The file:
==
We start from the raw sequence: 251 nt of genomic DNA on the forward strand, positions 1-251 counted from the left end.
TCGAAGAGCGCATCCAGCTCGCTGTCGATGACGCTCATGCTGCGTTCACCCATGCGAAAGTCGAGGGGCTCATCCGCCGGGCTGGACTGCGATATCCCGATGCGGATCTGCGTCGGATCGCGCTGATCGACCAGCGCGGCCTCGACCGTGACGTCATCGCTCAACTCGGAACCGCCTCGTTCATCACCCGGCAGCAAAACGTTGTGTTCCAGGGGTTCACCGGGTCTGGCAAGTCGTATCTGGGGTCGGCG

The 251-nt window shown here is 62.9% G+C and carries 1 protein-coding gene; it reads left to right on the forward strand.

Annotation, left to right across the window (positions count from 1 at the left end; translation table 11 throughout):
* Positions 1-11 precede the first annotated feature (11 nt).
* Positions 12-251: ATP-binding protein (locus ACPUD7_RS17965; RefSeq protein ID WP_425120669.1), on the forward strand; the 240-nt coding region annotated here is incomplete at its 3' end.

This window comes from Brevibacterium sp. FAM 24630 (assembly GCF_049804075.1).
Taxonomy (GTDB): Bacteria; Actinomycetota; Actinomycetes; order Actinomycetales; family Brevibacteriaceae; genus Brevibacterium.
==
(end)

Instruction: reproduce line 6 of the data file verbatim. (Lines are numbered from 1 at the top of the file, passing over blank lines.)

* Positions 12-251: ATP-binding protein (locus ACPUD7_RS17965; RefSeq protein ID WP_425120669.1), on the forward strand; the 240-nt coding region annotated here is incomplete at its 3' end.